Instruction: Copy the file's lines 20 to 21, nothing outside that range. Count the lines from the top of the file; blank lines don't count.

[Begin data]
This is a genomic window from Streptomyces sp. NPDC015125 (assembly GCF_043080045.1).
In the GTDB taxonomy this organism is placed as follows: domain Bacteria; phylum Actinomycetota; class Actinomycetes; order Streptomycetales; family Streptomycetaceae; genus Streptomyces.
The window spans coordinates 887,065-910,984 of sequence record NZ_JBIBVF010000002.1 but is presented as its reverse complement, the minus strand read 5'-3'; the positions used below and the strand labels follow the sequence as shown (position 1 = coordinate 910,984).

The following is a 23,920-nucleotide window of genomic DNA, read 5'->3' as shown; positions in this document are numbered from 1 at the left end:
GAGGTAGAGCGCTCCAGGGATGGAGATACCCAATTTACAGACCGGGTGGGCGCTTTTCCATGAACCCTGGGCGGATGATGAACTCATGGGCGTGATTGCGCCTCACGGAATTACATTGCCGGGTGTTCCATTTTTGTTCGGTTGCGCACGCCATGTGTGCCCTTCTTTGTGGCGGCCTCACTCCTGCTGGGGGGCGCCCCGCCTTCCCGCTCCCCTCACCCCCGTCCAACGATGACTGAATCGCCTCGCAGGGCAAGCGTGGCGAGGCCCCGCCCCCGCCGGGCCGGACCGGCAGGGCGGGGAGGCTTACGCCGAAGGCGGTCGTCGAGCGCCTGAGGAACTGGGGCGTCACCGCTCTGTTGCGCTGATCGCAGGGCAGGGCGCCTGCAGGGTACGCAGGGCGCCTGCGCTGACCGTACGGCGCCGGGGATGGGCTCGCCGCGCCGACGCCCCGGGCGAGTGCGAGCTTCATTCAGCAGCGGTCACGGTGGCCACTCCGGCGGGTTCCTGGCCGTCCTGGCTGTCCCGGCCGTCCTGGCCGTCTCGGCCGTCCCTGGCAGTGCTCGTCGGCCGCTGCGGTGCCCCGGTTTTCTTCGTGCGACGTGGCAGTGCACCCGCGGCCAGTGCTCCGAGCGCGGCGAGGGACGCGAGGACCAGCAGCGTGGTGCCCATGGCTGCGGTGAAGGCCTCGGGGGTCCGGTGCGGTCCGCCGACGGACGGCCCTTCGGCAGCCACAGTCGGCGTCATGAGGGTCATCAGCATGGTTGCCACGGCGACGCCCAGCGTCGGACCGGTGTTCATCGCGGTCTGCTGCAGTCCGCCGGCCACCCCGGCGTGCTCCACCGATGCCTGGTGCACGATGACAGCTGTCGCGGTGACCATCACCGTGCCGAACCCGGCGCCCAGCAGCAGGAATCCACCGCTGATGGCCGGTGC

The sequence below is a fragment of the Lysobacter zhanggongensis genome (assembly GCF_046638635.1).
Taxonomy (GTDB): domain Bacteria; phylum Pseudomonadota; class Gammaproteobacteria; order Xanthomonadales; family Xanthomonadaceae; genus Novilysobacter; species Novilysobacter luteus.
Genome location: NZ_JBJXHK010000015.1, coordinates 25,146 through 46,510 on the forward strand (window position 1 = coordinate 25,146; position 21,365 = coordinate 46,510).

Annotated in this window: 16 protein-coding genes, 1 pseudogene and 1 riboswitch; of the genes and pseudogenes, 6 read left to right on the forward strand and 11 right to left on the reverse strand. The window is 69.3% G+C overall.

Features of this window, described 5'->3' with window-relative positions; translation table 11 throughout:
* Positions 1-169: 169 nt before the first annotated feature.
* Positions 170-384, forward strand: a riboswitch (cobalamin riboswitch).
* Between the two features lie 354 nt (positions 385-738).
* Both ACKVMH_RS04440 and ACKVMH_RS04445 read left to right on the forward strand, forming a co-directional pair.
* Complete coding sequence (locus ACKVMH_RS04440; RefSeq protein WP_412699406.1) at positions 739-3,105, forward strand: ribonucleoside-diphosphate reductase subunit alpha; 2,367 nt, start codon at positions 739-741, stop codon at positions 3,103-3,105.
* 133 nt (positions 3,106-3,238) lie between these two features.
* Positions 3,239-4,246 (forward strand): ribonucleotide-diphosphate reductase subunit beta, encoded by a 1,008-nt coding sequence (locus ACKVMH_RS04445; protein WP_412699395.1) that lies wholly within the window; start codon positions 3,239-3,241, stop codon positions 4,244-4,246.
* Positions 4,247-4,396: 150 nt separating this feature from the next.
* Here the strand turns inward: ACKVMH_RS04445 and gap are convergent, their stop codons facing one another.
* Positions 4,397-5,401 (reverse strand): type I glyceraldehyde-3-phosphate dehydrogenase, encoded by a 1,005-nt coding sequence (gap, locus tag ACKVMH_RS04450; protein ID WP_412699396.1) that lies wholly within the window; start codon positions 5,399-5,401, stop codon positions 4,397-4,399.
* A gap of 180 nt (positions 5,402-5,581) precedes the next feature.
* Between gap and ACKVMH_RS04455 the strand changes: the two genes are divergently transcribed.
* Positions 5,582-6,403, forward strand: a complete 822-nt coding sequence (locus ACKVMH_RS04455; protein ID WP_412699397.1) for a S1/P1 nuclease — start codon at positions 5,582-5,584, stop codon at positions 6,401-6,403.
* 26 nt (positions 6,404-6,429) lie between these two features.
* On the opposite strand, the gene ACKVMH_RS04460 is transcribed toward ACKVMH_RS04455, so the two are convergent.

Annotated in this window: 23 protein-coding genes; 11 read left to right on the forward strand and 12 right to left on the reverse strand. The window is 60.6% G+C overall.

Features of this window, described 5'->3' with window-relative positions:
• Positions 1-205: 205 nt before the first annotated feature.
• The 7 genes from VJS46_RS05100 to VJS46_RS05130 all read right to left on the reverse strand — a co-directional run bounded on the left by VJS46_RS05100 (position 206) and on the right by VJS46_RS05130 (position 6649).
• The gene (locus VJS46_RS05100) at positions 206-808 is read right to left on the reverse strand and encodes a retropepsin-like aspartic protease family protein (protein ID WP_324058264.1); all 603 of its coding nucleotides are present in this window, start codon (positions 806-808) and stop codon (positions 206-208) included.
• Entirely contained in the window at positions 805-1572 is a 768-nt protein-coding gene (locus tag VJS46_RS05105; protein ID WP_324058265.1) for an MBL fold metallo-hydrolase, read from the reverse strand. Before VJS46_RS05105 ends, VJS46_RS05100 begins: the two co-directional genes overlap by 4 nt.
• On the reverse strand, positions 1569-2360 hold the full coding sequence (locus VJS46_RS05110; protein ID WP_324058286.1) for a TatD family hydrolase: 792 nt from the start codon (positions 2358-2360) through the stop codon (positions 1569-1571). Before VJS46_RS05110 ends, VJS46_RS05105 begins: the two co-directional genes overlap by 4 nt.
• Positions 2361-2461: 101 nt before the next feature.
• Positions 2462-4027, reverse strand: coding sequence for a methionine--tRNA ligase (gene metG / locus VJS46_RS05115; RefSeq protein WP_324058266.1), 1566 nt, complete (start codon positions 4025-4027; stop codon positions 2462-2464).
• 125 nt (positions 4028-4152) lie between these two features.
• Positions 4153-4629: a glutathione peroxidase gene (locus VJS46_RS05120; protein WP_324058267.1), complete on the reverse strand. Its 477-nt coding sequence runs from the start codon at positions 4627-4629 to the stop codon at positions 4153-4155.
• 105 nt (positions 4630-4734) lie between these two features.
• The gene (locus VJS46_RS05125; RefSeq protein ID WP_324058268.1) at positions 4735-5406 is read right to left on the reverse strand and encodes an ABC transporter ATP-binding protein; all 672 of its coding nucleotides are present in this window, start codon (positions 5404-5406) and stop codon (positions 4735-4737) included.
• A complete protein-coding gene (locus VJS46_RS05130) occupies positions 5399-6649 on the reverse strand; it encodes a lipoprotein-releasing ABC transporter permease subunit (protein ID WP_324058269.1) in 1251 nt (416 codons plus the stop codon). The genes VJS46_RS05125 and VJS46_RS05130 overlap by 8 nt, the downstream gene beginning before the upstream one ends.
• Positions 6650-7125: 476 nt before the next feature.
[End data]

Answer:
* Positions 4,397-5,401 (reverse strand): type I glyceraldehyde-3-phosphate dehydrogenase, encoded by a 1,005-nt coding sequence (gap, locus tag ACKVMH_RS04450; protein ID WP_412699396.1) that lies wholly within the window; start codon positions 5,399-5,401, stop codon positions 4,397-4,399.
* A gap of 180 nt (positions 5,402-5,581) precedes the next feature.